Under heavy fire for daring to speak out against crony capitalism in Malaysia, YTL Corporation Managing Director Francis Yeoh has apologised for his remarks. Yeoh, the eldest son of Malaysian billionaire Yeoh Tiong Lay, said he regrets saying things that caused the furore.
YTL-apologises-in-UTUSAN-picture-01-360x216“I am truly saddened that my words have been misrepresented. Nevertheless, I humbly apologise if offence has been caused as a consequence. “I very much regret it,” Yeoh said in a letter to Utusan Malaysia, which was also carried on the front page report of the New Straits Times today.

“We are genuinely thankful to the Malaysian government and the people of Malaysia for allowing us to continue to thrive in this beloved country of ours.”–Malaysiakini (June 6, 2014)

Of Cronies, Sweetheart deals, IPPs and Francis Yeoh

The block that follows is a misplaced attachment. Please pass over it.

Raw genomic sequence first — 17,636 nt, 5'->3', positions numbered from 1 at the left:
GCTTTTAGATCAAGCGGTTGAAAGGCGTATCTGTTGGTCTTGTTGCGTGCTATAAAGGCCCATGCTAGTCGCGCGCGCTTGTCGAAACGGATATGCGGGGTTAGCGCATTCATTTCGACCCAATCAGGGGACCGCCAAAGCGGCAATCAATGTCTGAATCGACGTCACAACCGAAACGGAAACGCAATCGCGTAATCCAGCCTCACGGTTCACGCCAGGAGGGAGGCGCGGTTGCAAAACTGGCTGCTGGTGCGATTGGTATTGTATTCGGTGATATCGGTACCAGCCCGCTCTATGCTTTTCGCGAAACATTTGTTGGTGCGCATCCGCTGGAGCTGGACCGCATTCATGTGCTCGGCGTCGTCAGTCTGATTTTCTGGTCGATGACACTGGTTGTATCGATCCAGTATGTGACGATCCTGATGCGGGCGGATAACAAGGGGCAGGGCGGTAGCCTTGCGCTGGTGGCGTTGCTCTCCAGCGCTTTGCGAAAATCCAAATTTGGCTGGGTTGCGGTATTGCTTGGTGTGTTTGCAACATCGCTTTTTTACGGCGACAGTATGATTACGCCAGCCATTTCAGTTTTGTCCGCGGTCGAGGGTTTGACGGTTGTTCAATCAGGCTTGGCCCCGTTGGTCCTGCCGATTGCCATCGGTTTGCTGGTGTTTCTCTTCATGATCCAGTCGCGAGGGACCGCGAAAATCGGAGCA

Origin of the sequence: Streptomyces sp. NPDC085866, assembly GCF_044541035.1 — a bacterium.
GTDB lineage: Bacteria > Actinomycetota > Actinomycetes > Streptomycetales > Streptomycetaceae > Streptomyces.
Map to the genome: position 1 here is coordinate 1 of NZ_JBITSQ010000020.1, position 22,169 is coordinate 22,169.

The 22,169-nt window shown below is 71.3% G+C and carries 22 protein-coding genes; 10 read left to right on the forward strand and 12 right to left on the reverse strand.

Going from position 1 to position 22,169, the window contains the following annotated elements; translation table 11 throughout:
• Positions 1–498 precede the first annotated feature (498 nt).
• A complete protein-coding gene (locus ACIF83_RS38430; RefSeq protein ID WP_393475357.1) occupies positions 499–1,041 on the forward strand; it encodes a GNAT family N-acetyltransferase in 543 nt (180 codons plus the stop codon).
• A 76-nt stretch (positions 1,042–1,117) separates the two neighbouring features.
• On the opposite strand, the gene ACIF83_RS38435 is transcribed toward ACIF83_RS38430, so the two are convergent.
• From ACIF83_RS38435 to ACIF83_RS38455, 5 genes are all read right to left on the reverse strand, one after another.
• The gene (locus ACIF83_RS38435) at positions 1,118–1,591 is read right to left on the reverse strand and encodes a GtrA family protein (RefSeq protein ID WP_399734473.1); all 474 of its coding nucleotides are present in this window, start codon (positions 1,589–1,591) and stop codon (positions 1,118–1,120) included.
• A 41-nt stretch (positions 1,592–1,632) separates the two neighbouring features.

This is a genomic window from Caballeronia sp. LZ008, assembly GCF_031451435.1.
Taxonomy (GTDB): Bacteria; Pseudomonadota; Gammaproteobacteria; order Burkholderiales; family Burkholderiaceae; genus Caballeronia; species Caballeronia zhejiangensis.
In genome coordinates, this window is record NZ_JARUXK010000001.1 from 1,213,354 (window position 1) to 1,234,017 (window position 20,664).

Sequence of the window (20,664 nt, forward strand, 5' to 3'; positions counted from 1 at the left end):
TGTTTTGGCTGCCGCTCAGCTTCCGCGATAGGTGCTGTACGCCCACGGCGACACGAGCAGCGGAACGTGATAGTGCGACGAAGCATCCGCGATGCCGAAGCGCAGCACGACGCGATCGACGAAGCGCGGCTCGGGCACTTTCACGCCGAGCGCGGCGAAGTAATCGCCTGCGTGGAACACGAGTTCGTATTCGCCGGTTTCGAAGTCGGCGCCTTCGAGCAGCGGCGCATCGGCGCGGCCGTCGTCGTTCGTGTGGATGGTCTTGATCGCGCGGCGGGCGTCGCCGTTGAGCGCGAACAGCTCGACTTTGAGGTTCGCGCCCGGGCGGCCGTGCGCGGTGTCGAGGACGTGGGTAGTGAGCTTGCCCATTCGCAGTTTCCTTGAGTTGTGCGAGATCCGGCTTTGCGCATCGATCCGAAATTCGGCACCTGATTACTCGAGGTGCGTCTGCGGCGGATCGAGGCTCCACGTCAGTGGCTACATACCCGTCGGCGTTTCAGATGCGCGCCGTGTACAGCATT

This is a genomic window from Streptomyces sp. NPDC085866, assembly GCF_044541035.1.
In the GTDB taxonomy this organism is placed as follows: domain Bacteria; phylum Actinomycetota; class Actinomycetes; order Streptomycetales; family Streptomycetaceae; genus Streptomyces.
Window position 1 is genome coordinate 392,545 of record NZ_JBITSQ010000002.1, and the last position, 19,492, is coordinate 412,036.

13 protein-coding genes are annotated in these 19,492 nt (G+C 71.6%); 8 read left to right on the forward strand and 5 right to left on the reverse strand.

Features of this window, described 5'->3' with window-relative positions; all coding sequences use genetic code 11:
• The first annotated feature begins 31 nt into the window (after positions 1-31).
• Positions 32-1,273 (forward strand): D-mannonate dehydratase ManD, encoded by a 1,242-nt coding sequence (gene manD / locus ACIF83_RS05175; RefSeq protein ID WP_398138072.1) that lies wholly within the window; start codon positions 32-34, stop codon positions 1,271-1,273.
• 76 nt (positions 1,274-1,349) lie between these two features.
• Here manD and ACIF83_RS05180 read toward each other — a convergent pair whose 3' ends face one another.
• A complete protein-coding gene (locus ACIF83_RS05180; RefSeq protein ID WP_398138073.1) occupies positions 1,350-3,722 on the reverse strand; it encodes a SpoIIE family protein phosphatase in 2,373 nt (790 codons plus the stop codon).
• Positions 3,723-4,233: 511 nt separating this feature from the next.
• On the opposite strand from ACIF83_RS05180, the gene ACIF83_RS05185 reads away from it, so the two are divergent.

TigerTalk  |  JUNE 5, 2014 5:17 PM
by P. Gunasegaram –guna@kinibiz.com

YTL group’s Francis Yeoh has got himself into quite a bit of a pickle over some statement on cronyism he made at a talk on going global. He denies he is a crony and that the crony way is not how business is done in Malaysia. But is that the truth? Let Tiger dig to unearth the bare truth with his claws.

Who is a crony really? Tiger, without any reference to a dictionary, thinks it’s a cosy relationship with the powers that be so as to obtain an advantage over others and get what is commonly known as a sweetheart deal, that is an uncommonly good deal which no government in its right mind will give you.

And crony capitalism defines a situation where this is rampant – that is a cosy relationship between the state and businessmen for the benefit of the businessmen primarily and often the state leaders too.